Letís recall how the new U.S. Forest Service Management Planning regulations have given Forest Service Managers the option of replaced the NEPA process with a new Environmental Management System -- a process without the fundamental guarantees found in NEPA. These regulations also seek to make implementing the plans made under NEPA an option for Forest Service Managers.

And then there is the recently passed Energy Bill. This law tells the Bureau of Land Management that it doesnít have to comply with NEPA when it wants to expand existing oil and gas fields. Thus, the gas field in New Mexicoís San Juan Basin -- controversial for years -- will now be expanded without the benefit of the public consultation required by NEPA.

Not satisfied with avoiding NEPA, there is a new attack on democracy being contemplated by Rep. Richard Pombo of California. Mr. Pombo is the Chair of the U.S. House of Representatives Resources Committee. He is concerned that there are too many lawsuits filed under NEPA. So he has established a Task Force to look for ways to change NEPA so as to reduce the number of lawsuits. Itís an interesting Task Force -- hearing more witnesses in opposition to NEPA than those in support and sometimes offering significantly less advance notice for witnesses in support than is given those in opposition.

Letís consider its underlying purpose for a minute -- to reduce the number of lawsuits. If one were really concerned about reducing lawsuits, wouldnít it be better to focus on ways to get the federal government to do a better job of obeying the law rather than looking for ways to change the law? If we make changes reducing the oppor tunities for lawsuits under NEPA what weíve really done is reduce the ability of American citizens to force the federal government to obey the law which, in this case, means forcing the federal government to listen to the People.

Suppression -- silencing the voice of the people and enabling the government to act without the consent of the governed.

Not only are they whittling away at America the Beautiful on our public lands, they are also whittling away at Americaís democracy. Cutting down our trees and cutting out our rights.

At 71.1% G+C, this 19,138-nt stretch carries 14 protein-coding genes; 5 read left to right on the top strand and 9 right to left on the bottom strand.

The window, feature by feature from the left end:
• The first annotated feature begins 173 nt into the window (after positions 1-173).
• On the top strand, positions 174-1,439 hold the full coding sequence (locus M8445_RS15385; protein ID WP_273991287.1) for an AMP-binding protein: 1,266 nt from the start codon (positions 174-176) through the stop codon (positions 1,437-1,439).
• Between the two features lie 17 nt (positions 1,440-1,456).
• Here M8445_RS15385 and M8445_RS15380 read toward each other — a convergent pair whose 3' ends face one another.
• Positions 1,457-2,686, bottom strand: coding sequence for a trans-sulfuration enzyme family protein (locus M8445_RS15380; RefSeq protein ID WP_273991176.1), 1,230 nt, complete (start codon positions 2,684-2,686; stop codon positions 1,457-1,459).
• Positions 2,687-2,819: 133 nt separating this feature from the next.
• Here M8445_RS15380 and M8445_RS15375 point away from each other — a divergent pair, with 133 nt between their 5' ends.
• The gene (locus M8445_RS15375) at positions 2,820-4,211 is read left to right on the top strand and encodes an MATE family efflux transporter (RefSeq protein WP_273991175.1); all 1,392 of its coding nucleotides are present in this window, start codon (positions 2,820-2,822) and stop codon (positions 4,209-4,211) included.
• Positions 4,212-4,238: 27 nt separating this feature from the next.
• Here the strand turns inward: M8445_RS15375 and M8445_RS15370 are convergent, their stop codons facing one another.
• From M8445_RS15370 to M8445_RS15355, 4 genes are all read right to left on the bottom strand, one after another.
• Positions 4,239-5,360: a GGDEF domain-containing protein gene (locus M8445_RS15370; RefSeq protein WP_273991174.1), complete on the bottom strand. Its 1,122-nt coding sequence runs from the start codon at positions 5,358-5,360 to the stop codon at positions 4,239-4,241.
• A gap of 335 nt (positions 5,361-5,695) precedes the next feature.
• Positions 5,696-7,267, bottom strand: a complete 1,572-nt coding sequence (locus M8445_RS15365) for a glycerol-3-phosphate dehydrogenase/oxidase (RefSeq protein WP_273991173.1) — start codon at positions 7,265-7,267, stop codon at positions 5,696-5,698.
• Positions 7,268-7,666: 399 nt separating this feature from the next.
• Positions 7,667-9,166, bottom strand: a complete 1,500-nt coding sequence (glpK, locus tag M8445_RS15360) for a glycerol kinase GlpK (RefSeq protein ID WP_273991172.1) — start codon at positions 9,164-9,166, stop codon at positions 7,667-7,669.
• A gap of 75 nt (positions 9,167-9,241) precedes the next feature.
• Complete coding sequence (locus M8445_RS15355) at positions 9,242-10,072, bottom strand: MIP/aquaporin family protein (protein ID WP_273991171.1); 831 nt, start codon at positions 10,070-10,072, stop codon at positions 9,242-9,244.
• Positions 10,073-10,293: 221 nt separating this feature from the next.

This Dump Democracy strategy raises two fundamental questions. Why are they doing it this way? And, what can we do about it?

They are doing it this way because of a reality referred to way back at the beginning. The backbone ofthe American Conservation Movement has been the support it has enjoyed -- year in and year out -- from the majority of Americanís. If your interest is in the exploitation of Americaís natural heritage, rather than its conservation, then you have a fundamental problem. In the long run, the American people are not going to stand for it. So if you want to have long term success in exploiting the public lands, then you will need to cut the American people out of the process.

So what do we do about it? Fortunately their strategy points at their fundamental weakness. Us. We the People have been effective over the last hundred years. Little meetings and big meetings. One letter and one voice at a time, accumulating.

So how do we stop them. Weíve got to do - more work. Yes, weíve got to reach out in our communities and inform our friends, our families, and our neighbors. Write letters to the editor. Gather signatures on petitions. Hold house parties. Show videos at our churches and before civic groups. Send in those comment letters. Attend public hearings.

The salvation of America the Beautiful is in American democracy. The land and the people united. Yes, itís you who will save our forests and our deserts and our lakes and streams. Together, patriotic American conservationists can save Americaís public lands.

As Abraham Lincoln said, 'Let us have faith that right makes might, and, in that faith, let us, to the end, dare to do our duty.'

Clayton Daughenbaugh
Sierra Club, National Conservation Organizer

Learn About CSD - CSD In Action - Environmental Activism
Articles & Talks - Contact Clayton - Buy the Book - Home